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NSAIDs for rheumatoid arthritis

Non-steroidal anti-inflammatory drugs, or NSAIDs, may be recommended to help relieve pain and swelling in the joints caused by rheumatoid arthritis.

NSAIDs include ibuprofen, naproxen and diclofenac and a class of drugs called COX-2 inhibitors or coxibs.

The type of NSAID recommended will depend on a person's circumstances, and any allergies or other medical conditions.

NSAIDs can cause stomach problems by damaging the lining of the stomach.

How do NSAIDs treat rheumatoid arthritis?

When you have pain from rheumatoid arthritis, the damaged tissue releases chemicals called prostaglandins, which are like hormones.

Prostaglandins send messages to trigger inflammation, which results in pain and swelling. NSAIDs interfere with prostaglandin production by blocking COX (cyclooxygenase) enzymes, and specifically the COX-1 and COX-2 enzymes. This reduces inflammation and, in turn, pain and stiffness.

While prostaglandins trigger inflammation, they also send a few good messages as well, protecting the stomach lining and kidneys. By blocking prostaglandins completely, NSAIDs can sometimes cause stomach ulcers, bleeding and even kidney damage.

NSAIDs vary in their potency and how they are eliminated from the body. It seems that the more an NSAID blocks the COX-1 enzyme, the greater its tendency is to cause stomach ulcers and promote bleeding.

What is a Cox-2 inhibitor?

COX-2 inhibitors are a newer form of prescription NSAID and work in a similar way to older NSAIDs. COX-2 inhibitors offer the same pain relief as standard NSAIDs but are less likely to cause stomach problems, such as ulcers.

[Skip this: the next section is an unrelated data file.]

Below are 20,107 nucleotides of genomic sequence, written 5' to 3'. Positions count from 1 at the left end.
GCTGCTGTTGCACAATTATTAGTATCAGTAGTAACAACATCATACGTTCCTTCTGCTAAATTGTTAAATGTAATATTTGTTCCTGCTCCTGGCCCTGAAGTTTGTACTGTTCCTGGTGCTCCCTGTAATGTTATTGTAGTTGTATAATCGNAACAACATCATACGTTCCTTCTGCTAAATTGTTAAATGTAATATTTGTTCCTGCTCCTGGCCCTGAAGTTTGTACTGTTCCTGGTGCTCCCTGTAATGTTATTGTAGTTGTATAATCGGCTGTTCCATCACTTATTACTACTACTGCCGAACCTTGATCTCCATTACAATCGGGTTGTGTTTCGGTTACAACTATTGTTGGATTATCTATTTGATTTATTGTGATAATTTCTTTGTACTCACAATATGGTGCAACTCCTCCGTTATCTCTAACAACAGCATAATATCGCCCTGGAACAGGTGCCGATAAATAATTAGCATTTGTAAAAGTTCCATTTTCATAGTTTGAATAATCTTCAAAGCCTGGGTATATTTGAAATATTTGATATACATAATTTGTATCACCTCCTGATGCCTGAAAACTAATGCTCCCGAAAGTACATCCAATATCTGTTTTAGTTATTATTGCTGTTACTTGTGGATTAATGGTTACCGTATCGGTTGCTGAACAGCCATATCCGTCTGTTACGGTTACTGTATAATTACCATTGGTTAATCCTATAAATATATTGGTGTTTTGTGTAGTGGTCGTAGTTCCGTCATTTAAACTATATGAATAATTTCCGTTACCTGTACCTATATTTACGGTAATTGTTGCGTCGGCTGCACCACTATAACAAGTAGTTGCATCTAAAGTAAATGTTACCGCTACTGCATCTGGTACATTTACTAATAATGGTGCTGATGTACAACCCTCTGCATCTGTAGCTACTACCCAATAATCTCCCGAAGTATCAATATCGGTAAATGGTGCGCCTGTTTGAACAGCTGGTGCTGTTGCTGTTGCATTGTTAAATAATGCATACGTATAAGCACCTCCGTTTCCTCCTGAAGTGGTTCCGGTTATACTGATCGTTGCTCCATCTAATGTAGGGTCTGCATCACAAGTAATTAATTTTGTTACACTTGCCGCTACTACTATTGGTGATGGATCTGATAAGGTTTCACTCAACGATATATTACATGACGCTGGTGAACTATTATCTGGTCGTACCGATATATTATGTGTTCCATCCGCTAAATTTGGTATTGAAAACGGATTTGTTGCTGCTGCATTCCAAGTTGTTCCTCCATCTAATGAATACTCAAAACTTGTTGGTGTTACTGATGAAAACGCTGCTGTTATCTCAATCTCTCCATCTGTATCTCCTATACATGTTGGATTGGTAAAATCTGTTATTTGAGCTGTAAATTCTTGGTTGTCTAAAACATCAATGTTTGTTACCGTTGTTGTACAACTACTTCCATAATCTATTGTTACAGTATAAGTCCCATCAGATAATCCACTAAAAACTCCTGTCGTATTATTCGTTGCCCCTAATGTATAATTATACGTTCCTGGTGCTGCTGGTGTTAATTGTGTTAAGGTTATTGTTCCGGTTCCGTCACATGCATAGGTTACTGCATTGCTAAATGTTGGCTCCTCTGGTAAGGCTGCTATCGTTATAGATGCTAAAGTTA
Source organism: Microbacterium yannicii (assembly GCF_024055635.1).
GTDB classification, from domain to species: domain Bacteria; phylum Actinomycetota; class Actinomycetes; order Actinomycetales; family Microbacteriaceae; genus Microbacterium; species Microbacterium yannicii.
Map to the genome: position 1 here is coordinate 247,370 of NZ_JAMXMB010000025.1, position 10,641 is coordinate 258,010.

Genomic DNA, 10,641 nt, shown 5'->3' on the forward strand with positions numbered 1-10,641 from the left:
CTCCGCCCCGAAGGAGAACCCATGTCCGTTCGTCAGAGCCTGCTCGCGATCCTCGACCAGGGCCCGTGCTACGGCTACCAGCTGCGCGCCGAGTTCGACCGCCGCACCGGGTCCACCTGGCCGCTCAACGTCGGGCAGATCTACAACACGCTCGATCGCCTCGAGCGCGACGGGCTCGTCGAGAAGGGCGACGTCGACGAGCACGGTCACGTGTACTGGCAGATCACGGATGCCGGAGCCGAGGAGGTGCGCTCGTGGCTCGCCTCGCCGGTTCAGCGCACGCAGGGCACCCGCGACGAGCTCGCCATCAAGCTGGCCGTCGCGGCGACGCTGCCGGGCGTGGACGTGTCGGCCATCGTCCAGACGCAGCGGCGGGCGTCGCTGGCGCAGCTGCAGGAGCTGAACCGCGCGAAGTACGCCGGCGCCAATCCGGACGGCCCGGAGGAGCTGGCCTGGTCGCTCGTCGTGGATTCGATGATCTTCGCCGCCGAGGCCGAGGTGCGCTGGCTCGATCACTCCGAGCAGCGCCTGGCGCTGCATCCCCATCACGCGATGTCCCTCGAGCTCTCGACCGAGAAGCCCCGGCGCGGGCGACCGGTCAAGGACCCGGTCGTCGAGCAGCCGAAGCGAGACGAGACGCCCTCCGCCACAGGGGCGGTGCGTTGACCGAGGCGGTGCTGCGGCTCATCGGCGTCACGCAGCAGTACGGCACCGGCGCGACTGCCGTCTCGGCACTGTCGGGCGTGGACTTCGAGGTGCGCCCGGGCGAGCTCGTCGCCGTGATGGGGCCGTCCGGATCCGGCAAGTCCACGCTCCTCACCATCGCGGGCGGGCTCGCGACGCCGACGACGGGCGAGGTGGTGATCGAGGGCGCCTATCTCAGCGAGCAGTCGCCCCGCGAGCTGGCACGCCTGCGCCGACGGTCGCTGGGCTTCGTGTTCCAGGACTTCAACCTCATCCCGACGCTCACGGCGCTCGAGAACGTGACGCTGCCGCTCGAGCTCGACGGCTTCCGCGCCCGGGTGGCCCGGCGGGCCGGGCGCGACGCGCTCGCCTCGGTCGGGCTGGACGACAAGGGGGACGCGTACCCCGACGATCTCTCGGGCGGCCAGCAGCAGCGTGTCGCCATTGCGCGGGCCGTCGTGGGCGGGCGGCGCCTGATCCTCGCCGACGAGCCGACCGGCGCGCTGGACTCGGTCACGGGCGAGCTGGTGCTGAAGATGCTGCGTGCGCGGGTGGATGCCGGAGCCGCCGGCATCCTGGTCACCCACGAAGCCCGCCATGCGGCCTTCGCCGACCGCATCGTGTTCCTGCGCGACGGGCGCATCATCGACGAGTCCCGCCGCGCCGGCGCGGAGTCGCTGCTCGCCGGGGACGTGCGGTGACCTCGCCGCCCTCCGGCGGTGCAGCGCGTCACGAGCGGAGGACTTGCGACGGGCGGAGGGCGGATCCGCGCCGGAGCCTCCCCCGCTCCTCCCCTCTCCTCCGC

What are the side effects of NSAIDs?

Most people can take NSAIDs with few to no side-effects. However, some people do experience stomach pain and NSAIDs may cause stomach ulcers.

Side-effects vary from one NSAID to another. The most common include:

NSAIDs may also increase blood pressure. If you have high blood pressure, make sure you keep a close eye on your blood pressure. Let your GP know if your blood pressure goes up.

Is there a serious risk of stomach ulcers with NSAIDs?

Hundreds of people are admitted to hospital each year from ulcers and stomach bleeding linked to NSAID use.

The chance of getting an ulcer or stomach bleeding increases even more if you are also taking corticosteroids and/or blood thinning anticoagulants. Also, the longer you use NSAIDs, the greater the risk of stomach bleeding and ulcers. Older adults have an increased risk of stomach bleeding and ulcers, as do those who drink alcohol and smoke cigarettes.

There are ways to reduce the risk of stomach irritation when taking NSAIDs for rheumatoid arthritis. People at high risk of stomach bleeding may need a stomach acid blocker to help prevent ulcers.

If you take NSAIDs to ease the inflammation, pain and stiffness of rheumatoid arthritis, make sure you talk to your doctor about ways to protect your stomach.

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